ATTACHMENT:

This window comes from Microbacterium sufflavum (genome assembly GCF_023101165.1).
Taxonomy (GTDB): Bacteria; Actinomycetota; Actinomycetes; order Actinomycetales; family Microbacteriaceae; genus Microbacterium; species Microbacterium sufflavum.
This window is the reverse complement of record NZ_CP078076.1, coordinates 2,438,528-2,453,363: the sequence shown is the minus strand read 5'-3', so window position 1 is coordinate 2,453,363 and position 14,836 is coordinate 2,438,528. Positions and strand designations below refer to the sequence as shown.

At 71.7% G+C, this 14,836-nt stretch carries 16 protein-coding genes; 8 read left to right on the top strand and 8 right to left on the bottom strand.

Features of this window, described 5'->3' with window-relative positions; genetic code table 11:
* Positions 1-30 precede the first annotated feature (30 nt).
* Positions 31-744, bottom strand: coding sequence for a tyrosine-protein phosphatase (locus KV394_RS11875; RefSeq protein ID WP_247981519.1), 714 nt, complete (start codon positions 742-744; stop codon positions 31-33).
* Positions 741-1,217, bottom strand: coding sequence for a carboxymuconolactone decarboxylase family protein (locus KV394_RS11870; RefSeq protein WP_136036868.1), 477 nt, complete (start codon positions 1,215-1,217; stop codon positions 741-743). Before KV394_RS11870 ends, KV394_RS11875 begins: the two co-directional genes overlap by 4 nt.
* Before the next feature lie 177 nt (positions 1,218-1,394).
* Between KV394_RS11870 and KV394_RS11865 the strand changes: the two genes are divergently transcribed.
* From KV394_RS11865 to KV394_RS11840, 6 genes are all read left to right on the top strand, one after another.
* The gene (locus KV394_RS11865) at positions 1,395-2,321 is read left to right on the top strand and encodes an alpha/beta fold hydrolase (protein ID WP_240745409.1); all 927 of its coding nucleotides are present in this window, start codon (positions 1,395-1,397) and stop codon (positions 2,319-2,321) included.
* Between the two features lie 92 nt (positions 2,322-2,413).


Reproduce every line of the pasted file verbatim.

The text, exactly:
This window comes from Microbacterium sufflavum (genome assembly GCF_023101165.1).
Taxonomy (GTDB): Bacteria; Actinomycetota; Actinomycetes; order Actinomycetales; family Microbacteriaceae; genus Microbacterium; species Microbacterium sufflavum.
This window is the reverse complement of record NZ_CP078076.1, coordinates 2,438,528-2,453,363: the sequence shown is the minus strand read 5'-3', so window position 1 is coordinate 2,453,363 and position 14,836 is coordinate 2,438,528. Positions and strand designations below refer to the sequence as shown.

At 71.7% G+C, this 14,836-nt stretch carries 16 protein-coding genes; 8 read left to right on the top strand and 8 right to left on the bottom strand.

Features of this window, described 5'->3' with window-relative positions; genetic code table 11:
* Positions 1-30 precede the first annotated feature (30 nt).
* Positions 31-744, bottom strand: coding sequence for a tyrosine-protein phosphatase (locus KV394_RS11875; RefSeq protein ID WP_247981519.1), 714 nt, complete (start codon positions 742-744; stop codon positions 31-33).
* Positions 741-1,217, bottom strand: coding sequence for a carboxymuconolactone decarboxylase family protein (locus KV394_RS11870; RefSeq protein WP_136036868.1), 477 nt, complete (start codon positions 1,215-1,217; stop codon positions 741-743). Before KV394_RS11870 ends, KV394_RS11875 begins: the two co-directional genes overlap by 4 nt.
* Before the next feature lie 177 nt (positions 1,218-1,394).
* Between KV394_RS11870 and KV394_RS11865 the strand changes: the two genes are divergently transcribed.
* From KV394_RS11865 to KV394_RS11840, 6 genes are all read left to right on the top strand, one after another.
* The gene (locus KV394_RS11865) at positions 1,395-2,321 is read left to right on the top strand and encodes an alpha/beta fold hydrolase (protein ID WP_240745409.1); all 927 of its coding nucleotides are present in this window, start codon (positions 1,395-1,397) and stop codon (positions 2,319-2,321) included.
* Between the two features lie 92 nt (positions 2,322-2,413).